The answer came late in the second round - a solid straight right had Peterson, now happy to trade, stepping backwards and his head may not have been clear when a left hand caught him on the temple and a slightly delayed reaction saw his legs give way.

The bell saved him but the code had been cracked - Matthysse had found a way through. Early in the third it was over. Unwisely Peterson felt the best form of defence was attack, and as they threw simultaneous left hooks Matthysse landed first and dropped Peterson heavily - it took him two attempts to return to the vertical.

Referee Steve Smoger is renowned to allowing fighters every chance - but surely he could have spared Peterson. Thankfully only a cuffing shot was enough to send him back to the canvas where it was clear even to Smoger that Peterson was no longer able to defend himself.

Frightening

With Garcia and Khan both ringside, Matthysse sent out a statement loud and clear. Only the chosen few are blessed with power beyond their size. Garcia has it, as Khan found out. But Matthysse also has it. Only two of his 34 vanquished foes heard the final bell. For those of us on the outside Garcia v Matthysse, reportedly set for September 7, is a truly frightening prospect.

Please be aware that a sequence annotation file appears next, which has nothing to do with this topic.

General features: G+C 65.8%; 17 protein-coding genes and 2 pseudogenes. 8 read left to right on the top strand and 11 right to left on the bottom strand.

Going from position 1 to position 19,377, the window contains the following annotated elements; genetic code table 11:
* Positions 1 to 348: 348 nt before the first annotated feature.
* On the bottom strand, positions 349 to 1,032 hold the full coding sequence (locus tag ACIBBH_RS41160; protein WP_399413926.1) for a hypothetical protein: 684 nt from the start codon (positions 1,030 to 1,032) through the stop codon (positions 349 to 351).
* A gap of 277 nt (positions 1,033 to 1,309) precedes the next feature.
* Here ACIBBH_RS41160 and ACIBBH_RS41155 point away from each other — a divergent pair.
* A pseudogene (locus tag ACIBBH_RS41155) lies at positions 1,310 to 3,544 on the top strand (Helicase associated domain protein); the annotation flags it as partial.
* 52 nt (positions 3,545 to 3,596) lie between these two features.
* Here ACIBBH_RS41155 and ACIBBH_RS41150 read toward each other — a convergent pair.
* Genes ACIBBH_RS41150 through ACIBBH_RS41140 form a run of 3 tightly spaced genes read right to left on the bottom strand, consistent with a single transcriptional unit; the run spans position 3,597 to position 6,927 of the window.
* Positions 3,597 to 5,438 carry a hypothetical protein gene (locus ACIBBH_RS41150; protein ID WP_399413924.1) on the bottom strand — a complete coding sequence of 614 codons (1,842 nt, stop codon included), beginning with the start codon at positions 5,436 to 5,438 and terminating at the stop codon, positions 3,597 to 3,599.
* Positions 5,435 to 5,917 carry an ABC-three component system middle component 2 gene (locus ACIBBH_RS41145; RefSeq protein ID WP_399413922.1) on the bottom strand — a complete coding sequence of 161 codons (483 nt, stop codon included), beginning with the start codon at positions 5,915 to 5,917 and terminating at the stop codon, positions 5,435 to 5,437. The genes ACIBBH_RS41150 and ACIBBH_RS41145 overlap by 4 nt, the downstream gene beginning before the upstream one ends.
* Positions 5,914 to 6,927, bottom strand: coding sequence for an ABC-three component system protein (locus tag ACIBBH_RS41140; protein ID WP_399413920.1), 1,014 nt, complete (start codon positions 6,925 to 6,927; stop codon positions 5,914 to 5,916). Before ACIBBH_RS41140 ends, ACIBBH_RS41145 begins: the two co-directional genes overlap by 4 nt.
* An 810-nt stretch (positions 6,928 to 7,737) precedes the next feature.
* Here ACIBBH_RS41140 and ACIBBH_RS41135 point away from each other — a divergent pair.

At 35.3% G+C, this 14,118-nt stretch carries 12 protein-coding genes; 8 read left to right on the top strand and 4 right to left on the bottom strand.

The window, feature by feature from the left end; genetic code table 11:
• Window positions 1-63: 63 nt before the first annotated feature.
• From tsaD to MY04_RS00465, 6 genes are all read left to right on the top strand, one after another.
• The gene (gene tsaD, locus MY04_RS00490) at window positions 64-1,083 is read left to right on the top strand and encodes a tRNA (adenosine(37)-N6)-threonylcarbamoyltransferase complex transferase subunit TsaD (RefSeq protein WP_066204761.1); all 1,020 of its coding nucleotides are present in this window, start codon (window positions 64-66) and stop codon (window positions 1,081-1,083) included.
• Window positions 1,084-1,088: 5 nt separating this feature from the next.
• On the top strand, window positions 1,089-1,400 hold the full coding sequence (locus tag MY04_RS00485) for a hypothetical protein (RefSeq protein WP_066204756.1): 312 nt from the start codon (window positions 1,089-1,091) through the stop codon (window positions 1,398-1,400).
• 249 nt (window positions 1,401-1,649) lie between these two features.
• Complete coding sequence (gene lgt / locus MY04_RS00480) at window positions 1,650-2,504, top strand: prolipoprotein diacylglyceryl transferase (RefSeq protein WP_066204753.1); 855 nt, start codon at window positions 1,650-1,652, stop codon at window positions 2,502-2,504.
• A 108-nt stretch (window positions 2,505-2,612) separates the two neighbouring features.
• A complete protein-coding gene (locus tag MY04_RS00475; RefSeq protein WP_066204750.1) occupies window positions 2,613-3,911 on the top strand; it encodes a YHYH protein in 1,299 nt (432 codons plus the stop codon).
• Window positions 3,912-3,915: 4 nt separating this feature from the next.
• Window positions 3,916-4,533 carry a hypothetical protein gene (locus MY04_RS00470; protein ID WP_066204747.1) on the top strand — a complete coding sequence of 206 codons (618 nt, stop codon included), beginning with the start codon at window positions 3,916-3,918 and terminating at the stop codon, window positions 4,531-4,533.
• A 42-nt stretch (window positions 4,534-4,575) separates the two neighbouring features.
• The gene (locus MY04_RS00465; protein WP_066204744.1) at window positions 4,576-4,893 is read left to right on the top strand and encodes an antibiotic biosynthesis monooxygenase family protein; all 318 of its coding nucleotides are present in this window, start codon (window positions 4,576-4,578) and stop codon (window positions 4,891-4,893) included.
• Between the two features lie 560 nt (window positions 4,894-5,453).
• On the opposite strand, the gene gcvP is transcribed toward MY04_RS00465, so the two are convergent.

Khan apparently yearns for the winner. Only few doubt that Amir wants to fight everybody there is to fight. Revenge over Garcia, to out-box Matthysse, they are Khan's goals. But those advising him could and arguably should be more inclined to guide him in the direction of light-punching Devon Alexander, the current IBF welterweight champion.

Alexander was due to fight Kell Brook on Saturday night and the injured Sheffield stylist must have watched the fight against late-stand-in Lee Purdy with a heavy heart.

Purdy, an honest trier but not an elite fighter, walked through Alexander's best punches for seven rounds and was still beating his chest seconds before being pulled out by his compassionate corner. The American had thrown everything at a one-dimensional opponent, albeit having damaged his left hand early on, but barely made a dent. There was nothing for Brook, or Khan to worry themselves unduly about.

And while Brook remains the mandatory challenger (Alexander must fight him within nine months) it looks like Khan could get first dibs. Because while Alexander-Brook doesn't shift tickets or ratings Stateside, Alexander-Khan is Box Office.

It makes sense for Khan, too, as there may be nothing left at 140lb apart from Garcia-Matthysse. Peterson could now be damaged goods and looks set to put his IBF title on the line against Zab Judah - should the New Yorker pick up the strap it would not have much appeal for Amir, who iced Judah in five rounds two years ago.

Mike Alvarado might have something to say about all that after his two highlight reel fights with Brandon Rios. But these are certainly interesting times.